Friday, November 5, 2010

To Series or Not to Series?

I was talking to my mom yesterday about my women's fiction series -- and how, when I sat down to write the very first novel (I'm on Book #4, currently), I didn't envision it as a series. I hadn't planned on a series.

But, what made me turn it into a series was that I didn't want to leave that "place" yet. I wasn't ready to say good-bye to the characters, or to the setting (the beautiful Cotswolds). I still had stories to tell. And so, the series idea was born.

I'm sort of glad it came about that way -- that I didn't really sit down and plan out a series from the get-go (nothing wrong with that, of course). I love that it just seemed to make sense, that when I neared the end of Book 1, I wasn't ready to leave. It showed me I was on the right track, expanding into a series. And that, just maybe, if future readers picked up Book 1, they too would want to stay a little longer (and, thus, buy Book 2, lol).

I'm no expert on series, but I'd say that if you're thinking about doing one, make sure it's something you can sustain over more than one book. And that you, as the writer, won't bore easily of the setting/characters. Because when you get bored, so will the reader.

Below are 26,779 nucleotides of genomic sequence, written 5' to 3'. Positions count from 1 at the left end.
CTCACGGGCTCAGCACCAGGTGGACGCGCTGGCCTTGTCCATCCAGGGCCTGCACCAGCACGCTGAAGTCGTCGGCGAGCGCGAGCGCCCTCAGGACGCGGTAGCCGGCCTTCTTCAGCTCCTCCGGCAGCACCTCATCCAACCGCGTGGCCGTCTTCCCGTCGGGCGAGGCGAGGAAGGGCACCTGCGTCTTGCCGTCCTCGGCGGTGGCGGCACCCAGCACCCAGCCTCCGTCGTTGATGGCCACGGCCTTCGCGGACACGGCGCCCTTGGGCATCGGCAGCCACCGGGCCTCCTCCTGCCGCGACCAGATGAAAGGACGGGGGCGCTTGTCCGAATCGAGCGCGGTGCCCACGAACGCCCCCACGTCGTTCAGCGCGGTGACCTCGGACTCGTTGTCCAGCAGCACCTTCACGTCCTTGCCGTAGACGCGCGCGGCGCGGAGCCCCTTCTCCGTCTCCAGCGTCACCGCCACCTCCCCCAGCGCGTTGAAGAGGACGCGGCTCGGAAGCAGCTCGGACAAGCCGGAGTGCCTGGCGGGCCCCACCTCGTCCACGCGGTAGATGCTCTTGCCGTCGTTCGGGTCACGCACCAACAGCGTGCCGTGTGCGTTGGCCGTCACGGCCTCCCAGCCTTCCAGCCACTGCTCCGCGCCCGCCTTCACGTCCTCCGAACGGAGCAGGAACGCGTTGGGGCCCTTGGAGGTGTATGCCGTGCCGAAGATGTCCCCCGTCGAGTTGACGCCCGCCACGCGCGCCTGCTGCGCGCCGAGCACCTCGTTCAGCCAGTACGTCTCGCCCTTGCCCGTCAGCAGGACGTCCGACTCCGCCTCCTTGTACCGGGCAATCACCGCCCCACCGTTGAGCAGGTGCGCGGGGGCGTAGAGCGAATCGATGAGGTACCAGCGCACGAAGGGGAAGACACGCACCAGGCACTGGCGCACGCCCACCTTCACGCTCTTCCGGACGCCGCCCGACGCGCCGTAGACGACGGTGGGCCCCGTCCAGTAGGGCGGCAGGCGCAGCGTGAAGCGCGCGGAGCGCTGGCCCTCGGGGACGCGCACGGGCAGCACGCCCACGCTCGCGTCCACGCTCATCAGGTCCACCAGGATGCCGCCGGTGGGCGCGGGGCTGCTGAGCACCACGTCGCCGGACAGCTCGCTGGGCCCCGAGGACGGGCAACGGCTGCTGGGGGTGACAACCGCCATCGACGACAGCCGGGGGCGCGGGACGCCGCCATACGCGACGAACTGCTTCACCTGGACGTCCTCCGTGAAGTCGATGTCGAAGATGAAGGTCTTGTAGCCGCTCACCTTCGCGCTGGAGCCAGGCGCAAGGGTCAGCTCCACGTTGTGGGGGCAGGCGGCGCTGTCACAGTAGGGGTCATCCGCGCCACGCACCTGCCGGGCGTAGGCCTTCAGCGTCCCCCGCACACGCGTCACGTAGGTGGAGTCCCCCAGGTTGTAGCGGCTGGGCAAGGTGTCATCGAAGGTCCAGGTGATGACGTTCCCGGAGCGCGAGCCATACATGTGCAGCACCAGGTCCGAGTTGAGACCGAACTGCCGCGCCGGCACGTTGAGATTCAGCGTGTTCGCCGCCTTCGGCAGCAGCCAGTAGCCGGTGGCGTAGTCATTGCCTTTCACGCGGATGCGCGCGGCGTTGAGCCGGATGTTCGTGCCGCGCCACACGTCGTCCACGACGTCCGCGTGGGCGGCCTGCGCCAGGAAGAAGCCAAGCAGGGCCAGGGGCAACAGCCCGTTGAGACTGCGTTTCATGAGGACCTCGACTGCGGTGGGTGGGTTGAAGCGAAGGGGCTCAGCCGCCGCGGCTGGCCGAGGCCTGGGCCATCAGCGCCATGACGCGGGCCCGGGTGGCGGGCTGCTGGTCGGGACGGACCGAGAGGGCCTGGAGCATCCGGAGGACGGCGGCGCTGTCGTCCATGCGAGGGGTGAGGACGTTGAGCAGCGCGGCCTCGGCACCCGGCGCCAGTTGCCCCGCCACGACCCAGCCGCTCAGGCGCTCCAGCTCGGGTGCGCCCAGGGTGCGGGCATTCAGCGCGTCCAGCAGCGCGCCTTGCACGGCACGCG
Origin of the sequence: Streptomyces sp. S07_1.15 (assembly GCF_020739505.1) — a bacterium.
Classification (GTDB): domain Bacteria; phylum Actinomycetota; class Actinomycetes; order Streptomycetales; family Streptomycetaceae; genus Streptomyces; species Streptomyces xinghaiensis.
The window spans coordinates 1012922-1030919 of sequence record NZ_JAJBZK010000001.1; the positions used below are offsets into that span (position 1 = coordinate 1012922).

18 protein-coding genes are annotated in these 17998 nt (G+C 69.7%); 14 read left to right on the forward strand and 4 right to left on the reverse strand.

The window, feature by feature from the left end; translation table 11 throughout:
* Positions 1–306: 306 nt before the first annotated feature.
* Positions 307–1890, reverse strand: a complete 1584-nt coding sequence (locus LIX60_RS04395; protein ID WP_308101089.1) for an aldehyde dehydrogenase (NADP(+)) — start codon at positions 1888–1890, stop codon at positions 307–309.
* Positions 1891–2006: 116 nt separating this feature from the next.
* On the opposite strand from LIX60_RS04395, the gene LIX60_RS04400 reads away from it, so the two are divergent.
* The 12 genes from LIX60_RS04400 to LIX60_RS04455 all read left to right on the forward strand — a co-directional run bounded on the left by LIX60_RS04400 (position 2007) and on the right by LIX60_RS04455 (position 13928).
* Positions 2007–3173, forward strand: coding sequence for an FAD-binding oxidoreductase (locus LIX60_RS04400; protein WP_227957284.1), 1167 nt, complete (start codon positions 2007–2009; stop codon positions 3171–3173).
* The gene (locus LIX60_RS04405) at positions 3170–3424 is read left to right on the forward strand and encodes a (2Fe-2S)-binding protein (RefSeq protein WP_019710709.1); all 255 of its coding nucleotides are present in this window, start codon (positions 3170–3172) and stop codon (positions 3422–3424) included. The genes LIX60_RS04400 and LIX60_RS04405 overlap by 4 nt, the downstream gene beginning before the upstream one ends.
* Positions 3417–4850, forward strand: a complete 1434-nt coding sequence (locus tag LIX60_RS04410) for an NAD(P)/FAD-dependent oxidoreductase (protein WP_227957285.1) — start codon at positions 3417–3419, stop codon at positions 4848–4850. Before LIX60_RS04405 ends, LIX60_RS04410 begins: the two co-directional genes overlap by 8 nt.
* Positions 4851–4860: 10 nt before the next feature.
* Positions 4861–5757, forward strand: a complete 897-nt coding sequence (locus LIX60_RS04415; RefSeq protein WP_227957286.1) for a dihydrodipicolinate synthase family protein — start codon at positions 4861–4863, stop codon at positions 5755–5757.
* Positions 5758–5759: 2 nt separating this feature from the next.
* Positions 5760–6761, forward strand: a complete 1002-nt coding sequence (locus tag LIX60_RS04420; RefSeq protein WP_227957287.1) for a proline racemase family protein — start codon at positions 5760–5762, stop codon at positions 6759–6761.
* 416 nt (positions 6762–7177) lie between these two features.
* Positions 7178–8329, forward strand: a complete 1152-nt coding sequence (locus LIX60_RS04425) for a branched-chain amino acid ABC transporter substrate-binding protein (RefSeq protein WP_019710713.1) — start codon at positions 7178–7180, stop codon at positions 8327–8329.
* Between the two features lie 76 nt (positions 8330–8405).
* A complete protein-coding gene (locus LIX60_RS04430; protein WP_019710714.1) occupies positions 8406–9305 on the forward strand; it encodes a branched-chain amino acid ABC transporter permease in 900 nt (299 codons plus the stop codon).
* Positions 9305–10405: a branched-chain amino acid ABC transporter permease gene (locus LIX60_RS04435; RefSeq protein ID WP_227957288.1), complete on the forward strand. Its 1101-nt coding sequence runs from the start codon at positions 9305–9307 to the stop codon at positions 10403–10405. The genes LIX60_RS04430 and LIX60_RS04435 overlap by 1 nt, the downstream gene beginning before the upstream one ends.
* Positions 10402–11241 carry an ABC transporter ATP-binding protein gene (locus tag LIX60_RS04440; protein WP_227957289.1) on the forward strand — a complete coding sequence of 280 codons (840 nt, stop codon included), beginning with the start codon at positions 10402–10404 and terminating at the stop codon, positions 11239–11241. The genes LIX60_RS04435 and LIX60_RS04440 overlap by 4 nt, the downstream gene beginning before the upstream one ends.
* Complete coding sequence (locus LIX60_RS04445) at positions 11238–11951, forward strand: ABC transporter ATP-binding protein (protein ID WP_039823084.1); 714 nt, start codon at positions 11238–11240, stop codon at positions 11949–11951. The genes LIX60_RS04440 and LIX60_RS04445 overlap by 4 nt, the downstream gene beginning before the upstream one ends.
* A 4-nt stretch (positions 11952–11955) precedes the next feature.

Another "plus" for the series (besides the obvious marketing advantage of people having the incentive to read more than just one book) is that, as a writer, my setting is already fixed. Most of my characters are already in place, already fleshed out. It's not that I don't still have work to do, but much of the time-consuming parts of writing a first novel take care of themselves in the second, third, fourth books of a series. Thus, I find that I have more time to devote to plot, since I already know the setting and characters so well.

I never, ever saw myself as a "series" writer. Never. It wasn't a goal of mine. But, somehow, I guess I have become a series writer. And I must say, I love it!

1 comment:

  1. A few well placed seeds in your first ms is all you need to carry a series. I have written both stand-alone and series-type manuscripts. There is something amazing about being able to truly write "the end" in a standalone ms. Then again, the ability to live with and grow your characters in a second or third manuscript is a thrill all its own.